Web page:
As spring moves into summer, the Texas Poison Center Network begins to receive calls about poison ivy and poison oak, common summertime poisons that can cause a lot of discomfort for people enjoying the outdoors.
Poison ivy and poison oak can release a substance called urushiol when the leaves or other parts of the plant are damaged or burned.
Nearly 85 percent of people exposed to the oil will have an allergic reaction, and it only takes a very small amount of oil to cause a reaction.
Typically there will be an itchy, red rash with bumps and blisters.
Poison ivy isn’t contagious unless you spread the oil from person to person. But keep in mind that pets can carry the oil from the plant on their fur and pass the oil to any human coming in contact with them.
Garden tools and sporting equipment should always be washed off. The urushiol can linger for years on a surface if it isn’t washed off with soap and water.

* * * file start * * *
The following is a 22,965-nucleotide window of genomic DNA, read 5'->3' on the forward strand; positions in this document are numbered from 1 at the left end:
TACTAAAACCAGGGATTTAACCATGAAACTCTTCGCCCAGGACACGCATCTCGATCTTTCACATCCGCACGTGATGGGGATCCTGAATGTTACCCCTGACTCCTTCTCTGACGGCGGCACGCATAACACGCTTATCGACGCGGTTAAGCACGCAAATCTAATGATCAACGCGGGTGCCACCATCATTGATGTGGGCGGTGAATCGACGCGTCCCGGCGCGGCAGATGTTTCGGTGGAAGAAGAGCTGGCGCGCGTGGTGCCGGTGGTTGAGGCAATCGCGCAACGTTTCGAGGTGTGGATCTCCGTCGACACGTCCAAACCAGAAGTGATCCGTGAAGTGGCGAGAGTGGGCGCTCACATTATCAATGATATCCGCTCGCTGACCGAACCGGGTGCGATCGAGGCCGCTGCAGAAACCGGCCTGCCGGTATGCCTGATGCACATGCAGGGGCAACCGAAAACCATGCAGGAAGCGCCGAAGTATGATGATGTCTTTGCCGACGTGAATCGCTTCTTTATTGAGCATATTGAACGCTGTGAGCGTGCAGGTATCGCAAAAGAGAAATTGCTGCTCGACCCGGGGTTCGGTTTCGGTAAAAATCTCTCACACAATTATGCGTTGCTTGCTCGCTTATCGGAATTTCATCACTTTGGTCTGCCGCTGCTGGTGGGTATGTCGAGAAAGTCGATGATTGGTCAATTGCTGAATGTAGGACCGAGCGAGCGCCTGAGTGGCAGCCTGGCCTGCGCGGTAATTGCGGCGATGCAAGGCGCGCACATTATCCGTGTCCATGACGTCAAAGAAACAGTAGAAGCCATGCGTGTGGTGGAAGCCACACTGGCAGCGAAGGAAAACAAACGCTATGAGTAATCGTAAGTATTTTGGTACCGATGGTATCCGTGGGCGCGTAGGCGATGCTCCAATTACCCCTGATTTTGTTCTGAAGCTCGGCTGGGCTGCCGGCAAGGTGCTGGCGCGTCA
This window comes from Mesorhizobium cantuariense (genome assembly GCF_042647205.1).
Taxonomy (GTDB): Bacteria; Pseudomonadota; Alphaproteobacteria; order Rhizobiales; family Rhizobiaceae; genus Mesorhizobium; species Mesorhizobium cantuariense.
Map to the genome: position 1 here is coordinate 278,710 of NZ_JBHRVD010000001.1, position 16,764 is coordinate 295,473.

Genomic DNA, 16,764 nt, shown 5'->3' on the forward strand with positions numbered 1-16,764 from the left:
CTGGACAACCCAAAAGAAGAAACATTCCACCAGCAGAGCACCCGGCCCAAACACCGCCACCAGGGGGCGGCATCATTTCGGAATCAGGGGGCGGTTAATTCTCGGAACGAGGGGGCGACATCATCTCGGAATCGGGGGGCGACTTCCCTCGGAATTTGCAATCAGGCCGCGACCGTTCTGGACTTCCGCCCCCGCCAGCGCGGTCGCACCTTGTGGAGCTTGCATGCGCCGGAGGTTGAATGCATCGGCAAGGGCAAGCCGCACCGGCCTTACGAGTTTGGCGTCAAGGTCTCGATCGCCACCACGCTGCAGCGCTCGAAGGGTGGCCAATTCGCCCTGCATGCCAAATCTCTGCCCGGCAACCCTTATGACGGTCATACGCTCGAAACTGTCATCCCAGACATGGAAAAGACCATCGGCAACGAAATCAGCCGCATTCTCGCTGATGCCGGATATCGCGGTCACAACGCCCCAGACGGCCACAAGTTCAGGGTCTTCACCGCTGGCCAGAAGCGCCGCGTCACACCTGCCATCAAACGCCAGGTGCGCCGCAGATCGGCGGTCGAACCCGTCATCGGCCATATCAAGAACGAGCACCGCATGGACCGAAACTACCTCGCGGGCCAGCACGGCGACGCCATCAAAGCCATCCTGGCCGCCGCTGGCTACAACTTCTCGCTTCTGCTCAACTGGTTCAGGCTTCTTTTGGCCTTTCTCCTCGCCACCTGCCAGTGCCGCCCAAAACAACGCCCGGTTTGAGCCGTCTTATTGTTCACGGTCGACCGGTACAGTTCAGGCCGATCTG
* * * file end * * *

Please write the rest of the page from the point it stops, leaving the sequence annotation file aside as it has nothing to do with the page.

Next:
The poison ivy rash doesn’t spread to other parts of the body unless you haven’t washed properly and have the oil still on your hands or under your fingernails.
Here are several tips about poison ivy to keep in mind this summer. Contact the poison center at 1-800-222-1222 if you have any questions.
Recognize what poison ivy looks like: “Leaves of three let them be” or “1, 2, 3 let it be” are catchy phrases to help you remember.
- Wash your hands with soap and cool water as soon as possible if you come in contact with poison ivy.
- Wear long sleeves and pants and impermeable gloves when working in areas you think may have poison ivy.
- Wash any exposed clothing immediately.
- Wash garden tools and gloves often.
- Don’t scratch your rash as doing so can cause an infection.
- Lukewarm baths with a colloidal oatmeal preparation may help relieve the itching.
- Applying cool compresses, calamine lotion or hydrocortisone cream may also help to relieve the itchy skin.
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